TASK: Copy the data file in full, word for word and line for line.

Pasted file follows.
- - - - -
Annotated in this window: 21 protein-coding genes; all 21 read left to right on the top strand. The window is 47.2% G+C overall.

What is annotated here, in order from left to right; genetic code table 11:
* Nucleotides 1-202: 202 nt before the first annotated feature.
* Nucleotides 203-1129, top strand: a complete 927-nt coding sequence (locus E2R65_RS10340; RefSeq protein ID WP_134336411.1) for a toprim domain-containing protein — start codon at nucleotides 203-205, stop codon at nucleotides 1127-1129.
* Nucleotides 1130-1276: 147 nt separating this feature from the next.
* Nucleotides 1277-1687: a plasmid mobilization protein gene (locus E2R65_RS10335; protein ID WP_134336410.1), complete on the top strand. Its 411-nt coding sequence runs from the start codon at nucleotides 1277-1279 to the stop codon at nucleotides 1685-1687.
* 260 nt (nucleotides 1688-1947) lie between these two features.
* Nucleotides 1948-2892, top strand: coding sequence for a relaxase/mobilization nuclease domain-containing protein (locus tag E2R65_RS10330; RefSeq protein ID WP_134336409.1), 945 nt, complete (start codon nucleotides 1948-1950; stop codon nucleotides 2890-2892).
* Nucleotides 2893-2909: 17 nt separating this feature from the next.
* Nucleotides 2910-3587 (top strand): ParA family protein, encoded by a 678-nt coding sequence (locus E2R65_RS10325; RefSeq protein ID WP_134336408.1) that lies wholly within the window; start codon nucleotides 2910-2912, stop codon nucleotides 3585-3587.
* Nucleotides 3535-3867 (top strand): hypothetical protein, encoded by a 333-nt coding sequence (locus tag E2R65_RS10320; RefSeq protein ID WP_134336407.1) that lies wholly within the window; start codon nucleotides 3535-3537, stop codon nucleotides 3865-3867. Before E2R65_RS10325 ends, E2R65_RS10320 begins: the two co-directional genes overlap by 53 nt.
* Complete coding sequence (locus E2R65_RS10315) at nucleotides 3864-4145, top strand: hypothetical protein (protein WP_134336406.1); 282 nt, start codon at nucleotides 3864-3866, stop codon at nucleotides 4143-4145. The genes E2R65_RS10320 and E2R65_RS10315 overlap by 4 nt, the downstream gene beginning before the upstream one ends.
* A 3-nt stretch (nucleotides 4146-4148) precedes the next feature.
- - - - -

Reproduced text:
Annotated in this window: 21 protein-coding genes; all 21 read left to right on the top strand. The window is 47.2% G+C overall.

What is annotated here, in order from left to right; genetic code table 11:
* Nucleotides 1-202: 202 nt before the first annotated feature.
* Nucleotides 203-1129, top strand: a complete 927-nt coding sequence (locus E2R65_RS10340; RefSeq protein ID WP_134336411.1) for a toprim domain-containing protein — start codon at nucleotides 203-205, stop codon at nucleotides 1127-1129.
* Nucleotides 1130-1276: 147 nt separating this feature from the next.
* Nucleotides 1277-1687: a plasmid mobilization protein gene (locus E2R65_RS10335; protein ID WP_134336410.1), complete on the top strand. Its 411-nt coding sequence runs from the start codon at nucleotides 1277-1279 to the stop codon at nucleotides 1685-1687.
* 260 nt (nucleotides 1688-1947) lie between these two features.
* Nucleotides 1948-2892, top strand: coding sequence for a relaxase/mobilization nuclease domain-containing protein (locus tag E2R65_RS10330; RefSeq protein ID WP_134336409.1), 945 nt, complete (start codon nucleotides 1948-1950; stop codon nucleotides 2890-2892).
* Nucleotides 2893-2909: 17 nt separating this feature from the next.
* Nucleotides 2910-3587 (top strand): ParA family protein, encoded by a 678-nt coding sequence (locus E2R65_RS10325; RefSeq protein ID WP_134336408.1) that lies wholly within the window; start codon nucleotides 2910-2912, stop codon nucleotides 3585-3587.
* Nucleotides 3535-3867 (top strand): hypothetical protein, encoded by a 333-nt coding sequence (locus tag E2R65_RS10320; RefSeq protein ID WP_134336407.1) that lies wholly within the window; start codon nucleotides 3535-3537, stop codon nucleotides 3865-3867. Before E2R65_RS10325 ends, E2R65_RS10320 begins: the two co-directional genes overlap by 53 nt.
* Complete coding sequence (locus E2R65_RS10315) at nucleotides 3864-4145, top strand: hypothetical protein (protein WP_134336406.1); 282 nt, start codon at nucleotides 3864-3866, stop codon at nucleotides 4143-4145. The genes E2R65_RS10320 and E2R65_RS10315 overlap by 4 nt, the downstream gene beginning before the upstream one ends.
* A 3-nt stretch (nucleotides 4146-4148) precedes the next feature.